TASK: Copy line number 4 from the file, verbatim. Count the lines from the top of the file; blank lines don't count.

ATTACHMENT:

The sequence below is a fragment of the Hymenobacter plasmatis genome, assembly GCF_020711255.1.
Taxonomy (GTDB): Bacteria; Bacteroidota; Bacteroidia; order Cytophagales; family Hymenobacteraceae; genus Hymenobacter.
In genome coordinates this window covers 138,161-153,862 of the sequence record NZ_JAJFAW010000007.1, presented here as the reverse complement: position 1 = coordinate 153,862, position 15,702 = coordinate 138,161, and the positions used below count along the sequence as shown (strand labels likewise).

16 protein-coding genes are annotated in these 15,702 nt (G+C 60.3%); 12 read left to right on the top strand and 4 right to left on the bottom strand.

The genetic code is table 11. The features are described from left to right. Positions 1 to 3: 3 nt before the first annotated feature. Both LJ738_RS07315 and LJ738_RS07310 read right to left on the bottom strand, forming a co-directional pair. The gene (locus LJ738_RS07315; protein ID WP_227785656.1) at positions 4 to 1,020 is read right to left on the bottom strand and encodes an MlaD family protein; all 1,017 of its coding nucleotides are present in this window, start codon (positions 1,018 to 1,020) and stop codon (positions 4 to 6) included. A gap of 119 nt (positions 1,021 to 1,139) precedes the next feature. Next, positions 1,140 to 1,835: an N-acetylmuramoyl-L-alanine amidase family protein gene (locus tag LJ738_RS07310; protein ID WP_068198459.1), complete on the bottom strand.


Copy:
16 protein-coding genes are annotated in these 15,702 nt (G+C 60.3%); 12 read left to right on the top strand and 4 right to left on the bottom strand.